Debt is debt whether the cause at hand seems good or bad and there really is a sense in which we are mortgaging our children’s future.

    And then there are the moral issues. Take Proposition 8 here in California. This is, I think, as significant an issue as Roe v. Wade was in its time. If you live in California, at least go vote for Prop 8. Proposition 8 matters on a couple levels. First is the people’s relationship with the Courts. Here in California, a law was already passed, but the Court overruled the people by discovering a new right hidden within the California State Constitution. Proposition is very much an act of the people overruling the Court once and for all. This will finally set some sort of precedent for holding the Courts accountable.

    The Courts generally hold us all hostage because they wield power without any accountability. We were intended to have checks and balances in this nation, but I have never heard of the executive or legislative branches attempting to balance the unchecked power of the Courts.

    In 1828, Noah Webster offered this definition of marriage:

    The act of uniting a man and woman for life; wedlock; the legal union of a man and woman for life. Marriage is a contract both civil and religious, by which the parties engage to live together in mutual affection and fidelity, till death shall separate them. Marriage was instituted by God himself for the purpose of preventing the promiscuous intercourse of the sexes, for promoting domestic felicity, and for securing the maintenance and education of children.

    I have heard some Christians say that changing this definition doesn’t really matter. A common refrain is that “it won’t affect my marriage.” Besides the fact that this sounds quite selfish and unconcerned with marriage in general and the marriages of others in particular, it is also quite unconcerned with our own offspring. To redefine a word that defines the foundation not only of our culture, but of all culture is to make this a very different world {locally} in which to rear my children, and in which my children will rear their children.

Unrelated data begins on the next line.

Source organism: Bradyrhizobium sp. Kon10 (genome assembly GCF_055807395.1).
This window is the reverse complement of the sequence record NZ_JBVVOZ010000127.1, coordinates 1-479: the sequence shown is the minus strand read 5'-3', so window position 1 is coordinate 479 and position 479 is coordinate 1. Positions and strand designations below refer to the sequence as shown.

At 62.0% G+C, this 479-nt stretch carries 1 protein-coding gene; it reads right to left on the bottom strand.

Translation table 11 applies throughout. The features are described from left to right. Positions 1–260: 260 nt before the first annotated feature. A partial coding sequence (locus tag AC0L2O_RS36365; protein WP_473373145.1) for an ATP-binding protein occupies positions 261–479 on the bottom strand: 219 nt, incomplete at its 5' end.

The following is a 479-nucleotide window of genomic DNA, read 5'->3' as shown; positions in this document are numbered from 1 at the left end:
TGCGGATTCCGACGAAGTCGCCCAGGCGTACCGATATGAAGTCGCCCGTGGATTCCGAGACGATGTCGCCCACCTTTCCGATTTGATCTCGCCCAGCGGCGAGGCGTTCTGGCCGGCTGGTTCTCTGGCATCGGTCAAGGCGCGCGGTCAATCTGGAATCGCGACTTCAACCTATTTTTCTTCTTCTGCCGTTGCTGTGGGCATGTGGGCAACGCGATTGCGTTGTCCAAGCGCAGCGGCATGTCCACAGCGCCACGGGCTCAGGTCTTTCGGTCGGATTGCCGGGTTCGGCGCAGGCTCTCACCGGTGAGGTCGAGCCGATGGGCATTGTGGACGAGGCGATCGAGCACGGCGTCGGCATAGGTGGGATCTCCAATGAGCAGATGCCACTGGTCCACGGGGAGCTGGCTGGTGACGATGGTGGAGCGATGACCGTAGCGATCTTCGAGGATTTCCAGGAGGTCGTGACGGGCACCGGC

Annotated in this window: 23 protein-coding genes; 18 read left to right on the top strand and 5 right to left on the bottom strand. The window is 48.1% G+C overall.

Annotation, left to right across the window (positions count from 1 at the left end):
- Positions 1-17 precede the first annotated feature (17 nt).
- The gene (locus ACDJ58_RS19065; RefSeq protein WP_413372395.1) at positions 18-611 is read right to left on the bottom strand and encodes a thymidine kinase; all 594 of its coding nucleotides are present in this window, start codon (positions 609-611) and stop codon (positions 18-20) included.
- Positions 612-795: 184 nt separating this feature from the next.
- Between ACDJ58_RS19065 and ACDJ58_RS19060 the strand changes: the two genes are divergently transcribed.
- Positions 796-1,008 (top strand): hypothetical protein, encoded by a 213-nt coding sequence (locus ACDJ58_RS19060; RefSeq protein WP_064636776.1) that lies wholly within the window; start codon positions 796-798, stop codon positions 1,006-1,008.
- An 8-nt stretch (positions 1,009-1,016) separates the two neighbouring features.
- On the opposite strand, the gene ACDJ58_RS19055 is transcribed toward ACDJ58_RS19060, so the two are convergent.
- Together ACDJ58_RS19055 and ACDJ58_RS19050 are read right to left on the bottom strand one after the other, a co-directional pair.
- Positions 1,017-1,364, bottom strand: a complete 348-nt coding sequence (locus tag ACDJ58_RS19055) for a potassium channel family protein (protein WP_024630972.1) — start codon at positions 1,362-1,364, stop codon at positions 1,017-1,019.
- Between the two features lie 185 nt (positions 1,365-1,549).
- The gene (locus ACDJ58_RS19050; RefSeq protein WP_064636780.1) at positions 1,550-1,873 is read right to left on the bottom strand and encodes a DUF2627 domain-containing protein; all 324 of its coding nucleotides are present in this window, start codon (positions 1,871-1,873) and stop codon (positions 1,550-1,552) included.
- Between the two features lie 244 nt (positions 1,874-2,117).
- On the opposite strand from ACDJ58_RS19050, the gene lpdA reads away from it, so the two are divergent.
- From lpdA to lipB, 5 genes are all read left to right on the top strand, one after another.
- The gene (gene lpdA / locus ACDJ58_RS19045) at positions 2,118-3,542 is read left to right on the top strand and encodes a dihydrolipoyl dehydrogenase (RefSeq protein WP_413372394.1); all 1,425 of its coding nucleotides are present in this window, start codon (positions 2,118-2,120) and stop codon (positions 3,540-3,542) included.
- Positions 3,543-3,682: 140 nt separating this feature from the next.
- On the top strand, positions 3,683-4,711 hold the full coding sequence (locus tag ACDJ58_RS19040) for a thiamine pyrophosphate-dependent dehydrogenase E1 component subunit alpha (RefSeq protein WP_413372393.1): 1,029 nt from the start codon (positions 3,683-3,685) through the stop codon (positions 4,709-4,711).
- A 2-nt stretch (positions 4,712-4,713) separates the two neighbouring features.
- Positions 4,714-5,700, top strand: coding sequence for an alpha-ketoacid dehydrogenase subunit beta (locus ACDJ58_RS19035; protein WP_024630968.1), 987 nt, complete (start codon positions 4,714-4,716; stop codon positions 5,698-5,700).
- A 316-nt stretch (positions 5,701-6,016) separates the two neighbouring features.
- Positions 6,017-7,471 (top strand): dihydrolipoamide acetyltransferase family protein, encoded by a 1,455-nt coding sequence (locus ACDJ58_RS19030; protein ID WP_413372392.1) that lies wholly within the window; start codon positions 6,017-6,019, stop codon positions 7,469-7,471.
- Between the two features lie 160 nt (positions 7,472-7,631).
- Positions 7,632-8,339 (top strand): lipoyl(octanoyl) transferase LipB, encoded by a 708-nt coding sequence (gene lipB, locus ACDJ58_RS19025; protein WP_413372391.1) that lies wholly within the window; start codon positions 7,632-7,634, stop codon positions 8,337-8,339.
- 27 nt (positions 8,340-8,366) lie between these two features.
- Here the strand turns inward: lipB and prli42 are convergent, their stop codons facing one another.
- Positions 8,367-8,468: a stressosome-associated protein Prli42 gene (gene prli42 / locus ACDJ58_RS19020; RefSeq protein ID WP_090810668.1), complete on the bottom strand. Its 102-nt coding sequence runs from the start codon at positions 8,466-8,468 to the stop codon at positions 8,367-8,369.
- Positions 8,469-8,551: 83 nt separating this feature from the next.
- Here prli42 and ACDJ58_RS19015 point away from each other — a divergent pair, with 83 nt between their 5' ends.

But as Christians, it is also important that we not allow {as much as it is in our power} for black to be called white. We are told that our faith is expressed through marriage, that marriage is a picture of Christ and his Church. If we lose the definition of marriage, we lose the meaning of many passages of Scripture {over time}, as well as the power of this essential Scriptural metaphor.

    This is not just about a word, and don’t let anyone tell you that it is.

    Of course, if it is just about a word, as some say, then someone needs to think up another word because to say that A and not-A can be described using the same word is a violation of the most basic logic.

    Not that California is often accused of being logical, but I digress.

    So get out and vote. Remember that your local election matters because your own town matters, because your elected officials might someday wield greater power and you have the power to discourage or encourage their rule, and because your local election might just set a precedent for the nation.


    Prop 8 death threats against a Fresno pastor and mayor
    Resources on the Theology of Church and State

    Get the (almost) weekly digest!

    Weekly encouragement, direct to your inbox, (almost) every Saturday.

    Powered by ConvertKit
    Print Friendly, PDF & Email

    No Comments

    Leave a Reply